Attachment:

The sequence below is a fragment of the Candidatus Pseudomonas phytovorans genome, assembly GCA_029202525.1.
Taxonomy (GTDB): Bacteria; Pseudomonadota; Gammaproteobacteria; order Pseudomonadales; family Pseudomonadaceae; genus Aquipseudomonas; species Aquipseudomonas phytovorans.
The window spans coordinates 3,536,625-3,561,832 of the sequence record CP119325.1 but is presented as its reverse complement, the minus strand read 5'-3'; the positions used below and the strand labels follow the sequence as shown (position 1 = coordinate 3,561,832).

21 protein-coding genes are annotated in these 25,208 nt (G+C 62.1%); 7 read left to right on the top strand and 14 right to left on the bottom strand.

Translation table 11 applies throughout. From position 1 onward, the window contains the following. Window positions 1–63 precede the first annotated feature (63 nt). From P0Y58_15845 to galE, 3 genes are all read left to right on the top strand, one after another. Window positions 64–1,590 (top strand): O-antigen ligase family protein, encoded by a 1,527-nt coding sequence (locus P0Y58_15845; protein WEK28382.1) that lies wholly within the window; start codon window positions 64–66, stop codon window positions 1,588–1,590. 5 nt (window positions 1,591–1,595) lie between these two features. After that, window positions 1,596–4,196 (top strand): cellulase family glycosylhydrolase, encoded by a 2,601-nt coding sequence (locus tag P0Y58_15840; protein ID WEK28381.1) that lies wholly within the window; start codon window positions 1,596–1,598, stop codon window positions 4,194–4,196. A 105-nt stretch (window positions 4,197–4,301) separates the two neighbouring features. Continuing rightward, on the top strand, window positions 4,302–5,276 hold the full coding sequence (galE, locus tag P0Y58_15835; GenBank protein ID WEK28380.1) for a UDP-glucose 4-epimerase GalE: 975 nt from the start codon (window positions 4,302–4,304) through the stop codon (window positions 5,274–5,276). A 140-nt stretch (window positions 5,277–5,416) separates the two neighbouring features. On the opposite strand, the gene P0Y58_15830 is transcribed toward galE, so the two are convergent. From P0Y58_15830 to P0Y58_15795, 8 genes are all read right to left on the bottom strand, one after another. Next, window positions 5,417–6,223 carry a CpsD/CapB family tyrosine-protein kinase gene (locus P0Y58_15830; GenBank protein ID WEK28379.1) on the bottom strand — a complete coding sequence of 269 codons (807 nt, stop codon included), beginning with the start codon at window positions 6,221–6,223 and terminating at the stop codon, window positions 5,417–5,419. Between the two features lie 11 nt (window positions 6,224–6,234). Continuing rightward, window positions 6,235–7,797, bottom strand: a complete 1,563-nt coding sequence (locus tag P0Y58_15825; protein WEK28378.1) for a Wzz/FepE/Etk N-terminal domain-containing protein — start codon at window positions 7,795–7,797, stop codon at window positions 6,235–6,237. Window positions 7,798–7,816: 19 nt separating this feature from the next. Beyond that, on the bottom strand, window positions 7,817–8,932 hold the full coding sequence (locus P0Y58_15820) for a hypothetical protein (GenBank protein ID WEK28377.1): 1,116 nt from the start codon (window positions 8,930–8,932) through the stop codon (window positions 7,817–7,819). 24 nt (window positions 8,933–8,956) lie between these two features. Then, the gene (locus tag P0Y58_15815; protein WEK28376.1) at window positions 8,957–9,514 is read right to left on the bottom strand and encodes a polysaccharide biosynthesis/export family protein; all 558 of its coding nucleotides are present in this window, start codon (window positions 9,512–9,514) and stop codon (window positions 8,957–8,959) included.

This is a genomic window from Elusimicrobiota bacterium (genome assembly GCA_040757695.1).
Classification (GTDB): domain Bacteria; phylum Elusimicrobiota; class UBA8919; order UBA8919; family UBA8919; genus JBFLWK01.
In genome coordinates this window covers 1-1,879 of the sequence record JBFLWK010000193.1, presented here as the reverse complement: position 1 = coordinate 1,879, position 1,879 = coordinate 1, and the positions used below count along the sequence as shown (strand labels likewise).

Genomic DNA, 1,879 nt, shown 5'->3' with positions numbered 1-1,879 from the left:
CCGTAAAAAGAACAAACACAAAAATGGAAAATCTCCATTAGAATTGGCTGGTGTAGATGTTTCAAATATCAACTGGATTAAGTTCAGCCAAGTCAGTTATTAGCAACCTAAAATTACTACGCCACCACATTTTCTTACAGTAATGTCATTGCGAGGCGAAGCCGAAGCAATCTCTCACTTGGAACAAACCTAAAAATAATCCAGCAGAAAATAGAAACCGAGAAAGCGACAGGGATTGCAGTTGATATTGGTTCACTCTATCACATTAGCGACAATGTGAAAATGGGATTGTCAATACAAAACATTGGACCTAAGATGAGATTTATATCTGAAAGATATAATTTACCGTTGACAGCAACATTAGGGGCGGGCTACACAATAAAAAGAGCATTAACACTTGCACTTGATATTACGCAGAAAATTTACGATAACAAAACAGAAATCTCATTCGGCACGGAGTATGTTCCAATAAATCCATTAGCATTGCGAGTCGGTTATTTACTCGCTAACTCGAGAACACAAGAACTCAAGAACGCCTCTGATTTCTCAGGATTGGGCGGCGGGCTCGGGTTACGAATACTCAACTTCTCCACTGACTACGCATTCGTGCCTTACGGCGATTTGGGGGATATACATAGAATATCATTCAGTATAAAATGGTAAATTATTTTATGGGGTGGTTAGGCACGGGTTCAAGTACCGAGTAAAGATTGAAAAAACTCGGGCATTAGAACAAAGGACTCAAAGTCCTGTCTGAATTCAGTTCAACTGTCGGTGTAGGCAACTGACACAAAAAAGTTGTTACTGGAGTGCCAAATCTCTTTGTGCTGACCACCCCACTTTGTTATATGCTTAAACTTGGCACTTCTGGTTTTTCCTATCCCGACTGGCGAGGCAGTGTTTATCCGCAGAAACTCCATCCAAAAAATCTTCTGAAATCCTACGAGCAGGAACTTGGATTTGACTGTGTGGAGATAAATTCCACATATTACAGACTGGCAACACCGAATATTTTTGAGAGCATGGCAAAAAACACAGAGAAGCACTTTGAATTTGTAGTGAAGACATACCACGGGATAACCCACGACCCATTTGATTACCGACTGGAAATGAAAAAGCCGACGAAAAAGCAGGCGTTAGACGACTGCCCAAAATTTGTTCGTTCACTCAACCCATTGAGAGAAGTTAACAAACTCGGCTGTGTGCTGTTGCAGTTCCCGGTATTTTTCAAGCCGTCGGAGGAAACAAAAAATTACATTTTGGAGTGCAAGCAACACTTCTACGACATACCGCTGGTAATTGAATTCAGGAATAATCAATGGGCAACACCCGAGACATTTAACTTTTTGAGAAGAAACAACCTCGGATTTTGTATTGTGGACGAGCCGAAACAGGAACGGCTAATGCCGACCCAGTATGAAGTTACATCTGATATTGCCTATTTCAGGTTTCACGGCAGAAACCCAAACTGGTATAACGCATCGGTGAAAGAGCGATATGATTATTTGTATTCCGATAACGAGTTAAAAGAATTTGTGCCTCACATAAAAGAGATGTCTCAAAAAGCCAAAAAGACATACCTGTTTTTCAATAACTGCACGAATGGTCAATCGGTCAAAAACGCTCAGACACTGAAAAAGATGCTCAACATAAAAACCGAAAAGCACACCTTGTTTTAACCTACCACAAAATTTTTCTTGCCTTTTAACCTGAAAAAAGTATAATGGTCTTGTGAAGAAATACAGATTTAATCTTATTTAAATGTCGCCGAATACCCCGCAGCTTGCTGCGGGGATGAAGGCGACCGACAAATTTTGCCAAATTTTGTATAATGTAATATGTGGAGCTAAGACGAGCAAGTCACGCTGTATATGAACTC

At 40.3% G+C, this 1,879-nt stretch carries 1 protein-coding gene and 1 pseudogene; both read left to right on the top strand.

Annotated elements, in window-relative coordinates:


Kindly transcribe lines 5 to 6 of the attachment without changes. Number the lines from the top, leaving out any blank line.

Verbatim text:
Translation table 11 applies throughout. From position 1 onward, the window contains the following. Window positions 1–63 precede the first annotated feature (63 nt). From P0Y58_15845 to galE, 3 genes are all read left to right on the top strand, one after another. Window positions 64–1,590 (top strand): O-antigen ligase family protein, encoded by a 1,527-nt coding sequence (locus P0Y58_15845; protein WEK28382.1) that lies wholly within the window; start codon window positions 64–66, stop codon window positions 1,588–1,590. 5 nt (window positions 1,591–1,595) lie between these two features. After that, window positions 1,596–4,196 (top strand): cellulase family glycosylhydrolase, encoded by a 2,601-nt coding sequence (locus tag P0Y58_15840; protein ID WEK28381.1) that lies wholly within the window; start codon window positions 1,596–1,598, stop codon window positions 4,194–4,196. A 105-nt stretch (window positions 4,197–4,301) separates the two neighbouring features. Continuing rightward, on the top strand, window positions 4,302–5,276 hold the full coding sequence (galE, locus tag P0Y58_15835; GenBank protein ID WEK28380.1) for a UDP-glucose 4-epimerase GalE: 975 nt from the start codon (window positions 4,302–4,304) through the stop codon (window positions 5,274–5,276). A 140-nt stretch (window positions 5,277–5,416) separates the two neighbouring features. On the opposite strand, the gene P0Y58_15830 is transcribed toward galE, so the two are convergent. From P0Y58_15830 to P0Y58_15795, 8 genes are all read right to left on the bottom strand, one after another. Next, window positions 5,417–6,223 carry a CpsD/CapB family tyrosine-protein kinase gene (locus P0Y58_15830; GenBank protein ID WEK28379.1) on the bottom strand — a complete coding sequence of 269 codons (807 nt, stop codon included), beginning with the start codon at window positions 6,221–6,223 and terminating at the stop codon, window positions 5,417–5,419. Between the two features lie 11 nt (window positions 6,224–6,234). Continuing rightward, window positions 6,235–7,797, bottom strand: a complete 1,563-nt coding sequence (locus tag P0Y58_15825; protein WEK28378.1) for a Wzz/FepE/Etk N-terminal domain-containing protein — start codon at window positions 7,795–7,797, stop codon at window positions 6,235–6,237. Window positions 7,798–7,816: 19 nt separating this feature from the next. Beyond that, on the bottom strand, window positions 7,817–8,932 hold the full coding sequence (locus P0Y58_15820) for a hypothetical protein (GenBank protein ID WEK28377.1): 1,116 nt from the start codon (window positions 8,930–8,932) through the stop codon (window positions 7,817–7,819). 24 nt (window positions 8,933–8,956) lie between these two features. Then, the gene (locus tag P0Y58_15815; protein WEK28376.1) at window positions 8,957–9,514 is read right to left on the bottom strand and encodes a polysaccharide biosynthesis/export family protein; all 558 of its coding nucleotides are present in this window, start codon (window positions 9,512–9,514) and stop codon (window positions 8,957–8,959) included.

This is a genomic window from Elusimicrobiota bacterium (genome assembly GCA_040757695.1).